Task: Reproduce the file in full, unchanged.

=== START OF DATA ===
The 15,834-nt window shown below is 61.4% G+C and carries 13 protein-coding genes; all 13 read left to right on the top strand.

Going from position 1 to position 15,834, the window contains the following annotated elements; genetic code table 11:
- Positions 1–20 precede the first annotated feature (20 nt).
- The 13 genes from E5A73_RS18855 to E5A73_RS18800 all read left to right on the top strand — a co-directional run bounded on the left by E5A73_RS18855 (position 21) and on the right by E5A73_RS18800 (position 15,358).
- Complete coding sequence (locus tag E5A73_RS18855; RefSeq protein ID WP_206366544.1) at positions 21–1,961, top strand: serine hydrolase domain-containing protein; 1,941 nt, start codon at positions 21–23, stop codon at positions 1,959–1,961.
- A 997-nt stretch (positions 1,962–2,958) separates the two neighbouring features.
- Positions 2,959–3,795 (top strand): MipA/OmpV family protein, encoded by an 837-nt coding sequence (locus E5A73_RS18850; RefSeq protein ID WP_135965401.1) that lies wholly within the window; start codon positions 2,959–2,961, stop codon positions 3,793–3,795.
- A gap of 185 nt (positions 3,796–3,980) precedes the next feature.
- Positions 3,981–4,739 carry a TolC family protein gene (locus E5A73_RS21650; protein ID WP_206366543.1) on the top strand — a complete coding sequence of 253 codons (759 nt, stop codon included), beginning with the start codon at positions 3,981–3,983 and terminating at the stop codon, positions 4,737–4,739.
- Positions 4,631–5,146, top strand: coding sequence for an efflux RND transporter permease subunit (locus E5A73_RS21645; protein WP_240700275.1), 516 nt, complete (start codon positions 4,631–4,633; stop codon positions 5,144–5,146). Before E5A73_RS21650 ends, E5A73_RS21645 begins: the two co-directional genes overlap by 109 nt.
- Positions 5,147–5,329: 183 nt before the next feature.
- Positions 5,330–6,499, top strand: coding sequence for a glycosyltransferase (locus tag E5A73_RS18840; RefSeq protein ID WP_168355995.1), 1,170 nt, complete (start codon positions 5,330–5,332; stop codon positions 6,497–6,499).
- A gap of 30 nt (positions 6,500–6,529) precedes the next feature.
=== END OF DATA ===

The 15,834-nt window shown below is 61.4% G+C and carries 13 protein-coding genes; all 13 read left to right on the top strand.

Going from position 1 to position 15,834, the window contains the following annotated elements; genetic code table 11:
- Positions 1–20 precede the first annotated feature (20 nt).
- The 13 genes from E5A73_RS18855 to E5A73_RS18800 all read left to right on the top strand — a co-directional run bounded on the left by E5A73_RS18855 (position 21) and on the right by E5A73_RS18800 (position 15,358).
- Complete coding sequence (locus tag E5A73_RS18855; RefSeq protein ID WP_206366544.1) at positions 21–1,961, top strand: serine hydrolase domain-containing protein; 1,941 nt, start codon at positions 21–23, stop codon at positions 1,959–1,961.
- A 997-nt stretch (positions 1,962–2,958) separates the two neighbouring features.
- Positions 2,959–3,795 (top strand): MipA/OmpV family protein, encoded by an 837-nt coding sequence (locus E5A73_RS18850; RefSeq protein ID WP_135965401.1) that lies wholly within the window; start codon positions 2,959–2,961, stop codon positions 3,793–3,795.
- A gap of 185 nt (positions 3,796–3,980) precedes the next feature.
- Positions 3,981–4,739 carry a TolC family protein gene (locus E5A73_RS21650; protein ID WP_206366543.1) on the top strand — a complete coding sequence of 253 codons (759 nt, stop codon included), beginning with the start codon at positions 3,981–3,983 and terminating at the stop codon, positions 4,737–4,739.
- Positions 4,631–5,146, top strand: coding sequence for an efflux RND transporter permease subunit (locus E5A73_RS21645; protein WP_240700275.1), 516 nt, complete (start codon positions 4,631–4,633; stop codon positions 5,144–5,146). Before E5A73_RS21650 ends, E5A73_RS21645 begins: the two co-directional genes overlap by 109 nt.
- Positions 5,147–5,329: 183 nt before the next feature.
- Positions 5,330–6,499, top strand: coding sequence for a glycosyltransferase (locus tag E5A73_RS18840; RefSeq protein ID WP_168355995.1), 1,170 nt, complete (start codon positions 5,330–5,332; stop codon positions 6,497–6,499).
- A gap of 30 nt (positions 6,500–6,529) precedes the next feature.